I would like to echo the sentiments of the other reviewers here regarding how engrossing and riveting this book is. I was immediately drawn into the story by Debra Borys’ deft handling of the drama and the raw, gritty dialogue. She’s got a knack for capturing the futility of life as revealed in the characters struggling with their own demons and hardships. This is some powerful writing.
Although the story of Bend Me, Shape Me is an engrossing thriller and a satisfying read for that reason alone, what I found most interesting was the light it shines on the issues faced by homeless kids. Sure, the book has the normal disclaimers about not being about real people, and I believe that. But prominent in the author’s bio is her experience working with organizations that help such kids. I’ve got to believe the issues, experiences, and difficulties of runaways and throwaways are depicted accurately, even though the specific personalities and characteristics of the kids in the story are made up.
While I have been extremely pleased by all the positive reviews Bend Me, Shape Me has received, I have been waiting anxiously for the first unsolicited review to be written by someone who was neither a friend nor a professional reviewer first contacted by me. Someone purely a reader/fan, in other words. Today, it happened.
Not only is Sheri Wilkinson a prolific Amazon reviewer (a Top Reviewer Ranking of 7,354 is nothing to sneeze at!) but her profile states she is from Princeton, IL which I consider my home turf. I spent about fifteen years living twenty minutes away and was just there yesterday at the library getting some writing done. Princeton is also the inspiration for one of the settings in my current WIP, A Bull By The Horns.
Thank you, Sheri!
A nail-biting all night thriller. The characters were likable, I could feel what they were experiencing. I would love to read more in the Street Stories by Debra R. Borys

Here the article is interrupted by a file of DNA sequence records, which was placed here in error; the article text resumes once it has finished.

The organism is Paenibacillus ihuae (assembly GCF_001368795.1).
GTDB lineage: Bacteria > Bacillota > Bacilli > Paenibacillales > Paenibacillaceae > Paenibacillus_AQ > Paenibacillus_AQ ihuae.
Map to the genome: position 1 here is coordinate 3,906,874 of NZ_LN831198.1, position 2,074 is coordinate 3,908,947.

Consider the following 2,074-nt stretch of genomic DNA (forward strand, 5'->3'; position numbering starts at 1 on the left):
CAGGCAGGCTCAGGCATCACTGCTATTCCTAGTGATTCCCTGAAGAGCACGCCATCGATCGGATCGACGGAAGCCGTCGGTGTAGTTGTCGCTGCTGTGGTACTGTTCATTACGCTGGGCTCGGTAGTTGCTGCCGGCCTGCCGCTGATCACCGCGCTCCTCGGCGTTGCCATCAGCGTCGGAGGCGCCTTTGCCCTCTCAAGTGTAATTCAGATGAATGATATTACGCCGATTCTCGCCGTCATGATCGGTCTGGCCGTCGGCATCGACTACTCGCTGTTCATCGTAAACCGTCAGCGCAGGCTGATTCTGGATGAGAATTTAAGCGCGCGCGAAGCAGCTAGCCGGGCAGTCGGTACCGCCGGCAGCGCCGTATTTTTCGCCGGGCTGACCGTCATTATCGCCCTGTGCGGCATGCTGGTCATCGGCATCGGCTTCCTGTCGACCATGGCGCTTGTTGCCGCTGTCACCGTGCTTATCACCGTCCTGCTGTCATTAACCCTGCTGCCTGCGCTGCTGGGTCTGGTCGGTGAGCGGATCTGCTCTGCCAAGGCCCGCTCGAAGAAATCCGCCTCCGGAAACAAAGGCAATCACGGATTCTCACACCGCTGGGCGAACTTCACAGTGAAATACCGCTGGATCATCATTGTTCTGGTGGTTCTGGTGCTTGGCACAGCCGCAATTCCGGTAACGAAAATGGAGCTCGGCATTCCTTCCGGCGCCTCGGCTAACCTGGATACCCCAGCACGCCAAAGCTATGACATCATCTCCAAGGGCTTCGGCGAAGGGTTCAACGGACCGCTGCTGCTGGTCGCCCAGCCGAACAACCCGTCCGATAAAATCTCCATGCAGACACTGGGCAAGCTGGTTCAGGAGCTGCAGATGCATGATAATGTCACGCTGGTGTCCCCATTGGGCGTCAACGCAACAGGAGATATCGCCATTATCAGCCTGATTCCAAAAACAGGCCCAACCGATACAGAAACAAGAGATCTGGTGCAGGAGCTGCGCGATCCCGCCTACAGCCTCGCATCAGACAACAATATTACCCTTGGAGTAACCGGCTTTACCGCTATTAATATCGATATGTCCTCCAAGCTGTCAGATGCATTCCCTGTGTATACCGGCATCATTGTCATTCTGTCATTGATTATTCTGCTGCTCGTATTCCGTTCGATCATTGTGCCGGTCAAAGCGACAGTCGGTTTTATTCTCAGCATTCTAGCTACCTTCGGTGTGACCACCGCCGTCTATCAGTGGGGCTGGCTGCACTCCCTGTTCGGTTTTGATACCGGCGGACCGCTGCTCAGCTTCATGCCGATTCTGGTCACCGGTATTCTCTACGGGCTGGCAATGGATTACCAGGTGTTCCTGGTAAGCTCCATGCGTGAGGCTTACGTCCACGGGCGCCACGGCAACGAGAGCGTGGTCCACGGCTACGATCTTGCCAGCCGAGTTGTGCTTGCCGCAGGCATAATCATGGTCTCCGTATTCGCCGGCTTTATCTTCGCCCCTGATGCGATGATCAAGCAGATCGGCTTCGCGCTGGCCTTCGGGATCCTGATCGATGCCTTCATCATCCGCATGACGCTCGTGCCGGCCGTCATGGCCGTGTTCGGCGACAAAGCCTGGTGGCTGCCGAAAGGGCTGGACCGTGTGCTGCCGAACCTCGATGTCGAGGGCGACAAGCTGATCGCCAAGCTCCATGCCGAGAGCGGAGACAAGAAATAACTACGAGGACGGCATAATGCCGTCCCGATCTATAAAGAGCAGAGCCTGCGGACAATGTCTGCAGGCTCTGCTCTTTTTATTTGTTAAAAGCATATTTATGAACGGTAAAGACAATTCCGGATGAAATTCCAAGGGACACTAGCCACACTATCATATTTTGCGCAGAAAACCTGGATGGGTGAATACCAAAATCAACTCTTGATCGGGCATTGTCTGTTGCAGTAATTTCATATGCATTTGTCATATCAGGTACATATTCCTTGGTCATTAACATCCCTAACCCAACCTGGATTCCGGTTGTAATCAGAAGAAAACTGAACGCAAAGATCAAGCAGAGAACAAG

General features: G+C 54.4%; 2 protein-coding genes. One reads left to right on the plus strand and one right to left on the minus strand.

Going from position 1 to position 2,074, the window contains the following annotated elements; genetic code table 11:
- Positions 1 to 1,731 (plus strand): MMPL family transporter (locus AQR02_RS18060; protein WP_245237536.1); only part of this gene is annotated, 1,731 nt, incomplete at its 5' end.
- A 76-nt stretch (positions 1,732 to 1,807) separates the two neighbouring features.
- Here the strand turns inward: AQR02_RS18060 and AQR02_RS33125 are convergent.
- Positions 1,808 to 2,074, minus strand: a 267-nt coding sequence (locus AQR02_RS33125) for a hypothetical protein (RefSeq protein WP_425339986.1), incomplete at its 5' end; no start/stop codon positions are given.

I knew from an email Jill at IndieHeart sent me two weeks ago that this review of Bend Me, Shape Me would be a good one. Jill has experience working with troubled teens and so her accolades are high praise indeed. Please click through to read more, including a brief overview of the main characters that you should find interesting.
I found most of the characters in Bend Me, Shape Me to be well drawn. Alley is the perfect picture of a boy with fetal alcohol syndrome. Snow, who has been diagnosed as bipolar (like many traumatized teen girls with legitimate anger) is a strong and compelling character. You will find yourself pulling for her from the beginning.
The author also brings a high degree of craft to the elements that make the story an experience you can see, hear, and smell; she has a talent for both descriptive language and dialogue. The conversations between characters, in particular, ring true. If you want your street people to speak a polite, formal language, look elsewhere. This story is a story of the cold winter streets and abandoned squats of Chicago where survival is difficult and language is colorful. Ms. Borys paints a picture that makes you feel you are there.